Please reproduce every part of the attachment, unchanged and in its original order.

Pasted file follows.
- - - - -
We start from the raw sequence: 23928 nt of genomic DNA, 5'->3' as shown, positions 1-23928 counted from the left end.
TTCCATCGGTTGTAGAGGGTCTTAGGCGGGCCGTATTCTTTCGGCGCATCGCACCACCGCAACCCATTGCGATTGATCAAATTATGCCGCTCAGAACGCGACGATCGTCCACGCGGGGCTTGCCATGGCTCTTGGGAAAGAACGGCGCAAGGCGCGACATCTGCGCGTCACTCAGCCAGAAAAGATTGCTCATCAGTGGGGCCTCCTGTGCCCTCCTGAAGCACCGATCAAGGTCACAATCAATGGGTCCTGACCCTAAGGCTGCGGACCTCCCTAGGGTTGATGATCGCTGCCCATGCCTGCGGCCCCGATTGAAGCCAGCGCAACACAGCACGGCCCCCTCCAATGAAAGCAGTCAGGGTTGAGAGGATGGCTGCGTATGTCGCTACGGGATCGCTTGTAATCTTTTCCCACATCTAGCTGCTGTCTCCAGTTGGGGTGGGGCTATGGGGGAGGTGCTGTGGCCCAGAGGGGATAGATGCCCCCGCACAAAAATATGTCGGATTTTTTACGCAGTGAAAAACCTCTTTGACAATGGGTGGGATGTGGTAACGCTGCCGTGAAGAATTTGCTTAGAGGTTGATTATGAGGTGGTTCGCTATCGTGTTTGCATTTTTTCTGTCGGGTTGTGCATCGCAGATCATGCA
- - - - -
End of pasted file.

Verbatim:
We start from the raw sequence: 23928 nt of genomic DNA, 5'->3' as shown, positions 1-23928 counted from the left end.
TTCCATCGGTTGTAGAGGGTCTTAGGCGGGCCGTATTCTTTCGGCGCATCGCACCACCGCAACCCATTGCGATTGATCAAATTATGCCGCTCAGAACGCGACGATCGTCCACGCGGGGCTTGCCATGGCTCTTGGGAAAGAACGGCGCAAGGCGCGACATCTGCGCGTCACTCAGCCAGAAAAGATTGCTCATCAGTGGGGCCTCCTGTGCCCTCCTGAAGCACCGATCAAGGTCACAATCAATGGGTCCTGACCCTAAGGCTGCGGACCTCCCTAGGGTTGATGATCGCTGCCCATGCCTGCGGCCCCGATTGAAGCCAGCGCAACACAGCACGGCCCCCTCCAATGAAAGCAGTCAGGGTTGAGAGGATGGCTGCGTATGTCGCTACGGGATCGCTTGTAATCTTTTCCCACATCTAGCTGCTGTCTCCAGTTGGGGTGGGGCTATGGGGGAGGTGCTGTGGCCCAGAGGGGATAGATGCCCCCGCACAAAAATATGTCGGATTTTTTACGCAGTGAAAAACCTCTTTGACAATGGGTGGGATGTGGTAACGCTGCCGTGAAGAATTTGCTTAGAGGTTGATTATGAGGTGGTTCGCTATCGTGTTTGCATTTTTTCTGTCGGGTTGTGCATCGCAGATCATGCA